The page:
Lots have been cast since time began. In the bible, the casting of lots is mentioned 70 times in the Old Testament and seven times in the New. Even rogue disciple Judas was replaced with the throw of some ancient dice. Divine intervention is suspected.
Today, gambling is regulated and precisely calculated. Modern casinos know the precise odds of every games they host. Players are also aware of the risks and rewards. It hasn’t always been like this.
This week, we look at five pioneers who elevated and enlightened gambling. From Roman Emperors to the man who first blew the whistle on sharp practice and rogue players.
1. Mercury, Hermes, Rhea and Thoth
According to legend, even the length of a year came down to a gamble. In Plutarch’s book on ancient Egypt Isis and Osiris, the goddess of female fertility and mother of the ancient gods is Rhea.
Wayward Rhea gets herself impregnated by Saturn. Her jilted husband Helios justifiably gets the hump and curses Rhea: preventing giving birth on any day of the year.
However, love struck Mercury comes to the rescue and plays a gambling game with the moon. He wins a seventieth of the moon’s light – just enough to add an extra five days to the calendar, and enough to give Rhea the opportunity to give birth. Result!
2. Tiberius Claudius Caesar Augustus Germanicus
The emperor Claudius was called a ‘monstrosity of a human being’ by his own mother and there is speculation that he may have suffered from cerebral palsy or Tourettes.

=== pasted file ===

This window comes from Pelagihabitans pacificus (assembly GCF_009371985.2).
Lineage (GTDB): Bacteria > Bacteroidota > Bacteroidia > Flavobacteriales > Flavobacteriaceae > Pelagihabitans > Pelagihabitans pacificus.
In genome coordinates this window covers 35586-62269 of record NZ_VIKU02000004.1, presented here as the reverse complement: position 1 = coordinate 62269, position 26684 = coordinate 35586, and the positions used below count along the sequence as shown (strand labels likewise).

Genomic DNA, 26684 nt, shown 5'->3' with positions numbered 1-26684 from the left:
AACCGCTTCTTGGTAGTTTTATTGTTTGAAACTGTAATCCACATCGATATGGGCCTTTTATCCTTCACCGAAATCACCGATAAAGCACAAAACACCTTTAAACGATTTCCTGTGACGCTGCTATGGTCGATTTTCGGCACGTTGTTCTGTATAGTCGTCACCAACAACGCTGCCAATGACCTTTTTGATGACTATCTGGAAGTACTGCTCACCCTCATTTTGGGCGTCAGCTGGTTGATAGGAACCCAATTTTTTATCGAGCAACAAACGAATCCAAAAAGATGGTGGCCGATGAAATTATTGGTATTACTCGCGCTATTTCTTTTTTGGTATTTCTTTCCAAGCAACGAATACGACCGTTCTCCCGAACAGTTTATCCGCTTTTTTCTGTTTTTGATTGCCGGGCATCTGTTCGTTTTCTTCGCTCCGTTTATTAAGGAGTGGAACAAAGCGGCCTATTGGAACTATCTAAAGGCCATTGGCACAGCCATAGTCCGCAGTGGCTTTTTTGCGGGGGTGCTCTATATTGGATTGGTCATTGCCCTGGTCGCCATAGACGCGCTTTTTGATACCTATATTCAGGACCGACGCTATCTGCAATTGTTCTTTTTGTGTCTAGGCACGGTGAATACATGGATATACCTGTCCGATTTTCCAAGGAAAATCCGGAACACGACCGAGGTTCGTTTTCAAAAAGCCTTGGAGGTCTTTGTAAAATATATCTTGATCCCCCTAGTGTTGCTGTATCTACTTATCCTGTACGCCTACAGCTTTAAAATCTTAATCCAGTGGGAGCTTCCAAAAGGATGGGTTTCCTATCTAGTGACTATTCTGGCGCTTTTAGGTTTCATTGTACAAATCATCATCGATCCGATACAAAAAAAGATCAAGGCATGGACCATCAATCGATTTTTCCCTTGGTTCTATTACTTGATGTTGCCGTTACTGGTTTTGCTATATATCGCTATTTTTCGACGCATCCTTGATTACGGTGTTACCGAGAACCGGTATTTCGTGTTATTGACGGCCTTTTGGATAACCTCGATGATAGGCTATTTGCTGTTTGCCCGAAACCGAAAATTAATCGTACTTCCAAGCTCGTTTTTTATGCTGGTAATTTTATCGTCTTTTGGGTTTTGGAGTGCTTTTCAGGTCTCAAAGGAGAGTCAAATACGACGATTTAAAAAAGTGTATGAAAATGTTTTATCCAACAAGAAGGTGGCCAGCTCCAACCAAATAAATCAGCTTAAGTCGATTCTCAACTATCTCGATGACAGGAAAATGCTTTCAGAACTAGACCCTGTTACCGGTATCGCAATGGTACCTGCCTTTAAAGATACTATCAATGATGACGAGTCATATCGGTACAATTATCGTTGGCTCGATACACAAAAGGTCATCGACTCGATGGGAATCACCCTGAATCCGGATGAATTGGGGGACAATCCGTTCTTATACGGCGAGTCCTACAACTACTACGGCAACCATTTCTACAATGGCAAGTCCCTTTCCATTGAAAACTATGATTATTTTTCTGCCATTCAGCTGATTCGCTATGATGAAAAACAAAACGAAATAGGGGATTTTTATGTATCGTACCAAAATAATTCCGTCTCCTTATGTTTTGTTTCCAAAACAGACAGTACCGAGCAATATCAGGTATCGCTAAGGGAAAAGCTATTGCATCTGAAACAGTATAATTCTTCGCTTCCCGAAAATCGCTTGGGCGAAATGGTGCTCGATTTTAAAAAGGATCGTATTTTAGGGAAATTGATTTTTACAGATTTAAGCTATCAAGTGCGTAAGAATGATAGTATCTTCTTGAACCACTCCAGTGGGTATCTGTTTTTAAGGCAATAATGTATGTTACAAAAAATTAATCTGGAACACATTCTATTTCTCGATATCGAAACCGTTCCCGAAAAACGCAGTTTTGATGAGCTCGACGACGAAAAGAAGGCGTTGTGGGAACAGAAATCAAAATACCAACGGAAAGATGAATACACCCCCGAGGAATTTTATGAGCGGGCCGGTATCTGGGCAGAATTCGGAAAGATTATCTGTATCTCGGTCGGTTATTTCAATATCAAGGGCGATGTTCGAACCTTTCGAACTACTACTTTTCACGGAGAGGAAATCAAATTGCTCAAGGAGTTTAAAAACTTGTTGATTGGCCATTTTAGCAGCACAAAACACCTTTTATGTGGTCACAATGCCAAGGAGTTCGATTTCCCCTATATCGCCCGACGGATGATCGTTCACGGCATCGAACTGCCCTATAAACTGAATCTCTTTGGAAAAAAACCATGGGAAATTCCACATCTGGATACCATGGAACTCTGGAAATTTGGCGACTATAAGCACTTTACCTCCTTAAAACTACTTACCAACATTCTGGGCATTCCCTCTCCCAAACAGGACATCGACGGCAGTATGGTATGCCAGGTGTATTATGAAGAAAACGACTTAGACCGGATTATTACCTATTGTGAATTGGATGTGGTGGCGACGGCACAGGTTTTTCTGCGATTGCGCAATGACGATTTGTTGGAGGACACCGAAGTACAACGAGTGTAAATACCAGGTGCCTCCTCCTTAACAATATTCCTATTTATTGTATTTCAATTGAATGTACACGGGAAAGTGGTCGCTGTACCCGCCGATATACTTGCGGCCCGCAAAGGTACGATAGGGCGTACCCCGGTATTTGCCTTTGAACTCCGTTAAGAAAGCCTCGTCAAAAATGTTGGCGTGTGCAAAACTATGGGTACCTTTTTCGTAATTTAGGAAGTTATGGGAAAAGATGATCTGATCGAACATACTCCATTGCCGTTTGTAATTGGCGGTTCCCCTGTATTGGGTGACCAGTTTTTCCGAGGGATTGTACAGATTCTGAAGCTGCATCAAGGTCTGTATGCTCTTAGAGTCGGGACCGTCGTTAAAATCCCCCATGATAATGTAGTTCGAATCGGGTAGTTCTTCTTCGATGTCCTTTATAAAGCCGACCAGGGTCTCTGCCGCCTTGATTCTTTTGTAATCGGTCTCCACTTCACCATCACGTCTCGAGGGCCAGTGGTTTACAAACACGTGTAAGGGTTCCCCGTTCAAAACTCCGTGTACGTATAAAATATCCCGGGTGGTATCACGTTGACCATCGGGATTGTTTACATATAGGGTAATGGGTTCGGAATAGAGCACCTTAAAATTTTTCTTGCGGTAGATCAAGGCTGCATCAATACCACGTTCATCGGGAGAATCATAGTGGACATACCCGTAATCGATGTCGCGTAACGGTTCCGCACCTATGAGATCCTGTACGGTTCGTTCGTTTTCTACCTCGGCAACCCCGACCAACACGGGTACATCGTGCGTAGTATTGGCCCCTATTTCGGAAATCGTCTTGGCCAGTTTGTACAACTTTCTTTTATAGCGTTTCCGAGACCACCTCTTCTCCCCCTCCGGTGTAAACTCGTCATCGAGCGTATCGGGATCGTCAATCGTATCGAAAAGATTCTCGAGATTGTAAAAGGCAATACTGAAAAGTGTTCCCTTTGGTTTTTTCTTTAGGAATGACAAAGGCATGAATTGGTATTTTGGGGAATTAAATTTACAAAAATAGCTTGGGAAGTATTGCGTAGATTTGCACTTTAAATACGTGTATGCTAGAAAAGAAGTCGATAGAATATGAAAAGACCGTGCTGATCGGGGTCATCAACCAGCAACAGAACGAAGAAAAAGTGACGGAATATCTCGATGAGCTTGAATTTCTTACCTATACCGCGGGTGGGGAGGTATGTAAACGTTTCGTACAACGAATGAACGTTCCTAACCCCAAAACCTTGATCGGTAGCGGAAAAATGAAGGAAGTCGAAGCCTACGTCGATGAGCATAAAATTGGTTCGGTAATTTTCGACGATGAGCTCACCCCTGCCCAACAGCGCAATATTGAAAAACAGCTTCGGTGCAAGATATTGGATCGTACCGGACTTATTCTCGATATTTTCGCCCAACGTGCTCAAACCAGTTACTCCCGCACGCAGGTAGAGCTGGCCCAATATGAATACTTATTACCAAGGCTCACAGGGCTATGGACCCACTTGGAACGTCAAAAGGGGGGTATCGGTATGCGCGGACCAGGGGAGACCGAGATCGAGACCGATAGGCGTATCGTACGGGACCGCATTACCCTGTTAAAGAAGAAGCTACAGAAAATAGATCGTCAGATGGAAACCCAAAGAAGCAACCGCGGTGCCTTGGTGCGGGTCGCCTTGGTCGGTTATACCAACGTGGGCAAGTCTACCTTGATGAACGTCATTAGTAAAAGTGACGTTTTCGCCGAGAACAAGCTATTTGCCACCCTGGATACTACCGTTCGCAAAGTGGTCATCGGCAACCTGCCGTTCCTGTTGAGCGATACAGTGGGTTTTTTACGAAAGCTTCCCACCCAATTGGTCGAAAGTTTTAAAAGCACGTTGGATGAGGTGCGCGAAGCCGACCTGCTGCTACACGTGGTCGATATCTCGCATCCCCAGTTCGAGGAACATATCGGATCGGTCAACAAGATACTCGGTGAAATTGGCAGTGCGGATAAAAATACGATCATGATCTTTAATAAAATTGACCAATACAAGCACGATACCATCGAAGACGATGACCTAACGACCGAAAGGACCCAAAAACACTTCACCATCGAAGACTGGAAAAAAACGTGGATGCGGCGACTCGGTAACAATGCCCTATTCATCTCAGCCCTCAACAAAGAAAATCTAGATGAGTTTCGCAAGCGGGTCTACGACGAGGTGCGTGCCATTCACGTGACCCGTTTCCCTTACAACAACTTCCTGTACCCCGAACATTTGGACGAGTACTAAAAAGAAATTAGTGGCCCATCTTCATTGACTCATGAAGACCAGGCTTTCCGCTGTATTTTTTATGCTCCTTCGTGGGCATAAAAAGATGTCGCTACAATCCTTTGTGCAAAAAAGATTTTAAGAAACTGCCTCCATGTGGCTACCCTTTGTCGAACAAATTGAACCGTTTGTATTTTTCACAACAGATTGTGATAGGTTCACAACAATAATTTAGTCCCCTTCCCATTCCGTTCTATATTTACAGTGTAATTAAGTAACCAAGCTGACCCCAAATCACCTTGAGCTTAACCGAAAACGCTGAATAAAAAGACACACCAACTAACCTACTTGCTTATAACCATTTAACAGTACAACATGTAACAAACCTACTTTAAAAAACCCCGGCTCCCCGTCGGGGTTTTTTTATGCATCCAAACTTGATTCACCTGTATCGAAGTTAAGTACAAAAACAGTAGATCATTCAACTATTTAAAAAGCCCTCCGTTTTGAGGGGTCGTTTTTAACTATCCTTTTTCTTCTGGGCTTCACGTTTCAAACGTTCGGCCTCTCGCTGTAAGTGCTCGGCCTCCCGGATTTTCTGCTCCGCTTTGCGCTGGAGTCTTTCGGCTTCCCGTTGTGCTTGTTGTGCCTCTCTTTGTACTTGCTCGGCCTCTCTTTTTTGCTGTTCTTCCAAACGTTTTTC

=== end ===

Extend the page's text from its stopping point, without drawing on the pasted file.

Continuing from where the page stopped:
His infirmities probably saved his life. Perceived as a halfwit, he dodged assassination – unlike most of his family. He was actually an accomplished historian and shrewd politician. He was also a fervent gambler and loved to play dice.
Claudius even went so far as to publish a book about dice and had a special board fitted to his carriage, enabling him to play when he was out driving. He was also known for giving his dinner guests money so they could gamble with him.
3. Galileo, Blaire Pascal, and Pierre de Fermat
At the root of every casino game or sports bet is probability. Probability is defined as ‘the extent to which an event is likely to occur, measured by the ratio of the favourable cases to the whole number of cases possible’.
It was geniuses like Galileo, Pascal and Fermat that got to the bottom of ‘the odds’. Galileo blazed the trail when he proved a favourable proposition for a dice game. He proved that increased probability existed. Fermat and Pascal would establish the theory of ‘expectation value’ 100 years later.
4. Edmund Hoyle
Born in 1672, Edmund Hoyle became the leading authority on the rules of the game. Whist, backgammon, piquet, chess, brag, were all subject to the definitive Hoyle makeover – resulting in the phrase ‘according to Hoyle’.
Even though they are 250 years old, his rule books are still available today. Hoyle was a charter inductee in the Poker Hall of Fame – even though he died 60 years before the game was even invented,
5. Jonathon Harrington Green
Jonathon Green is the classic example of poacher turned gamekeeper. Born in 1813, Green was a professional gambler plying his trade as a riverboat gambler on the Mississippi River.
Known as Captain Green, he famously won more than $20,000 in one night at the Old Chestnut Arcade when he was in his twenties – a fortune in today’s money.
In 1842, Green had an epiphany. He repaid all those he had beaten at cards and travelled the country exposing conmen and illicit gambling clubs. His pioneering work helped to regulate gambling across the country.